The rifle was lightly lubricated with G96 CLP. This is the current CLP in use by the US military and it is referred to as the Mobile 1 of CLP due to that is all synthetic. This CLP is in full compliance with Mil-PRF-63460E and in fact it exceeds it. So much that during the competition, the part of the requirement that required protection from corrosive primers and propellants could not be matched by the other producers. Only G96 met that requirement. It was dropped so the government could have additional sources of CLP. However G96 would not downgrade their formula, it remains with this additional component. The rifle functioned flawlessly throughout all testing.

Lancer offers three different variations in the L30 family of rifles. The first is the rifle that was sent to SAR for testing, the Heavy Metal (L30-RFL-HM). This 9.5 pound rifle has an 18-inch, 1 turn in 10 inches White Oak Armament stainless steel barrel and Nitrous muzzle brake with a 15 inch Lancer L30 Carbon Fiber handguard. The rifle has an adjustable direct gas rifle length gas system and a Geissele SD3G trigger. This rifle has an MSRP of $3,344.99 . The second is the long range L30 LTR (L30-RFL-LTR-308). This 12.5 pound rifle has a 24 inch 1 turn in 11.25 Bartlein heavy profile barrel and Viper muzzle Brake with a 18 inch Lancer L30 Carbon Fiber handguard. The rifle has an adjustable direct gas rifle length gas system and a Geissele Hi-Speed National Match trigger. The stock is different on this one, it is a KFS Adjustable TACMOD. The MSRP on this rifle is $4,199.99 . The third model is the L30 MBR (L30-RFL-MBR). This 9 pound rifle has a 16 inch mid weight 1 turn in 12 inch twist barrel and Nitrous muzzle brake with a 12 inch Lancer L30 Carbon Fiber handguard. The rifle has a rifle length gas system and a Mil-Spec trigger. The stock is a B5 Sopmod Bravo. The MSRP of this rifle is $2,599.99.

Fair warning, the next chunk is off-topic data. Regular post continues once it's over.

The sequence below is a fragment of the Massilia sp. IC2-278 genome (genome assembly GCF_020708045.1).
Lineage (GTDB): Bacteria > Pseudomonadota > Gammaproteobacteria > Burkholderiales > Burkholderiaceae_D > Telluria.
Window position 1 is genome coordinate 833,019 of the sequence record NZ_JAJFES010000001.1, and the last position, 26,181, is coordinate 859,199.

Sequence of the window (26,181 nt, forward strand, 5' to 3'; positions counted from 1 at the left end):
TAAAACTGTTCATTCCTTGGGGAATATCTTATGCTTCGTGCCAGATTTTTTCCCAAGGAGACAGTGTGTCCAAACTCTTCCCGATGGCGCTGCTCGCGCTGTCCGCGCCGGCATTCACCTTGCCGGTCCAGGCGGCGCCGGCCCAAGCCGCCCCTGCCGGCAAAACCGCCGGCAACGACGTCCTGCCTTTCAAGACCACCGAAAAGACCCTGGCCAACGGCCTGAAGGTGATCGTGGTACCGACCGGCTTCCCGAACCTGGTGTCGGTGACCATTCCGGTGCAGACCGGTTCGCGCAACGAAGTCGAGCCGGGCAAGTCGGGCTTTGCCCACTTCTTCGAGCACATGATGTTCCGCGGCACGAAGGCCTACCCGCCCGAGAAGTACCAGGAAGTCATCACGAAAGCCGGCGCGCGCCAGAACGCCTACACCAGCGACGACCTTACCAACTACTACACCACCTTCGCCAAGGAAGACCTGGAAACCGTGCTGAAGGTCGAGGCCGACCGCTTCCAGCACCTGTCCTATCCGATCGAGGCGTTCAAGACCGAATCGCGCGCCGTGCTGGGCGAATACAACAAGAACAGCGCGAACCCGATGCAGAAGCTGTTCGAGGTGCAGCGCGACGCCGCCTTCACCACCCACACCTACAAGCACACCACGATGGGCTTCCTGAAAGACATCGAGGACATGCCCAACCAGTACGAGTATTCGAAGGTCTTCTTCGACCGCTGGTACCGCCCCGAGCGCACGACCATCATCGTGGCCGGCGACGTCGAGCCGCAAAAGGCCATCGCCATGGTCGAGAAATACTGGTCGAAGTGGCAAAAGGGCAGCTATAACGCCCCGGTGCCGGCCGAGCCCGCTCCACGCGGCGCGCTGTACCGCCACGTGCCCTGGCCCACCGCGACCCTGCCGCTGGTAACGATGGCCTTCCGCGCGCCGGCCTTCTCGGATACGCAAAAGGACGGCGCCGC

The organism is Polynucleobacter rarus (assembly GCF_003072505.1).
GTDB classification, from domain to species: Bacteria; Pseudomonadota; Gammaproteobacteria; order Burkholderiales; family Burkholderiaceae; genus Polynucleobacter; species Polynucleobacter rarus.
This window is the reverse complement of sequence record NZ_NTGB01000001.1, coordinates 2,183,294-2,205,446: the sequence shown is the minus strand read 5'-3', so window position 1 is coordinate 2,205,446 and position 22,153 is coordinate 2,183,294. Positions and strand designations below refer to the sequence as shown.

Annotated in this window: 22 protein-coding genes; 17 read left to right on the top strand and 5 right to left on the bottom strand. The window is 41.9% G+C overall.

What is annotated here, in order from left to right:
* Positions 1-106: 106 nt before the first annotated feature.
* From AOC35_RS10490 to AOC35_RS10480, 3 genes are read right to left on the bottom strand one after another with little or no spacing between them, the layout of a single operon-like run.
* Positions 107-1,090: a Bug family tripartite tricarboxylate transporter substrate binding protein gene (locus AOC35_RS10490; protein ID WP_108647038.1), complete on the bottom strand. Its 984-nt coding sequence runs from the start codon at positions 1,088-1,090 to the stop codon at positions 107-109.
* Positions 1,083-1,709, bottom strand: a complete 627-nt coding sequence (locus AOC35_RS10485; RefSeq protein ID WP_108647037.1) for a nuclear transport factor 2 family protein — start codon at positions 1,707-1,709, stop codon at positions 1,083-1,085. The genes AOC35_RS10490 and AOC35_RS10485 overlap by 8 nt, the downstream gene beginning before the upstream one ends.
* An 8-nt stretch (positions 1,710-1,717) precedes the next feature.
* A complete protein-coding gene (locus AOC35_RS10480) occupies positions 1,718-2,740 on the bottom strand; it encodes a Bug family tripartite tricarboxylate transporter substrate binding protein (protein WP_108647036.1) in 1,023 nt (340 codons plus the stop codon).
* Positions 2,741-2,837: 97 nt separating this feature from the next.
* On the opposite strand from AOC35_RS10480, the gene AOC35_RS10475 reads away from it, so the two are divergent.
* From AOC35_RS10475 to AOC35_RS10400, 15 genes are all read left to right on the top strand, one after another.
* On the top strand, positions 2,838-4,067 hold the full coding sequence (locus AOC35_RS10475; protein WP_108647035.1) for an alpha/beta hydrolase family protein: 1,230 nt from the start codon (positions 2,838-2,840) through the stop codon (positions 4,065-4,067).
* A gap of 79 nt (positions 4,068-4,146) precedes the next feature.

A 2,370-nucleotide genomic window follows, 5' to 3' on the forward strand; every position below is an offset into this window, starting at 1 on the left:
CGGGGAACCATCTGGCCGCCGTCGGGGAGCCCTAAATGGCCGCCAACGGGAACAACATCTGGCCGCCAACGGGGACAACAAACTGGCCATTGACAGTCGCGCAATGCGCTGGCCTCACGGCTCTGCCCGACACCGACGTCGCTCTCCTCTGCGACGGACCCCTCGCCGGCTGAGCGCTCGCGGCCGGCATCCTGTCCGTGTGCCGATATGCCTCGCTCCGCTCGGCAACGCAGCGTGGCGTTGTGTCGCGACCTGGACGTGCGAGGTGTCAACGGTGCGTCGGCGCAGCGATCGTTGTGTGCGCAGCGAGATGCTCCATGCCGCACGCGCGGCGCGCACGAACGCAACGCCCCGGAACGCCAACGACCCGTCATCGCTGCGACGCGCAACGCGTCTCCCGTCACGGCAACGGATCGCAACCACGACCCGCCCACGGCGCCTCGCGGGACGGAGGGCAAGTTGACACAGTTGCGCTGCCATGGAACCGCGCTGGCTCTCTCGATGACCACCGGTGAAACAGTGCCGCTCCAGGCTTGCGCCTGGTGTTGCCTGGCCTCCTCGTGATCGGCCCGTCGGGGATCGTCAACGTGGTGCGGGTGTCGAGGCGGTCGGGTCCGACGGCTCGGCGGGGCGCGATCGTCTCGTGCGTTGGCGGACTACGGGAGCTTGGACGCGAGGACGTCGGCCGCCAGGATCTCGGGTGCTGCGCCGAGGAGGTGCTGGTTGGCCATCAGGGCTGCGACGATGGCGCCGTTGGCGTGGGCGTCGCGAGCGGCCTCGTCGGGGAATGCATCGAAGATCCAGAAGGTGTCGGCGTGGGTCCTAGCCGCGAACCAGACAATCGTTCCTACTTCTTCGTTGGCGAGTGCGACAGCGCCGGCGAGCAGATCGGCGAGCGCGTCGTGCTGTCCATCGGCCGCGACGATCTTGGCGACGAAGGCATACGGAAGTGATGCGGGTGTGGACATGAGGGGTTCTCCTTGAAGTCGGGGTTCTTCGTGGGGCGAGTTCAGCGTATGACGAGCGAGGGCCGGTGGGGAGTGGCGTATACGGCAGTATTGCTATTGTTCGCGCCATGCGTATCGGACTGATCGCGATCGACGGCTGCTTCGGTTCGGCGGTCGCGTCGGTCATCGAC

Lancer has been a major player in the magazine business. Their L5AWM and L7AWM magazines are used by original equipment manufacturers such as LaRue, Wilson Combat, Handl Defense and Adams Arms to name a few. Their components such as carbon fiber stocks and handguards are popular with match shooters. Now they are in the complete firearms market. Not just making the same rifle as everyone else, but finding their niche in competitive shooting. Lancer has active product development and is constantly coming up with new products. The magazines have achieved very high status and are trusted by military and law enforcement. They offer competitive pricing for their magazines as well. Their complete rifles are expensive, but they are far from stock rifles. They are highly customized rifles using the most modern manufacturing techniques. You will not use a Lancer rifle to shoot cans on the weekend, but if you are competing in long range or 3-gun matches, Lancer is a gun to beat. Lancer rifles have found their way into the law enforcement market as well. The commercial market is quite vast in their applications for the Lancer rifles as well. Everything from competition, target shooting, hunting and personal protection Lancer will have a rifle for you.

This article first appeared in Small Arms Review V20N2 (March 2016)
and was posted online on January 22, 2016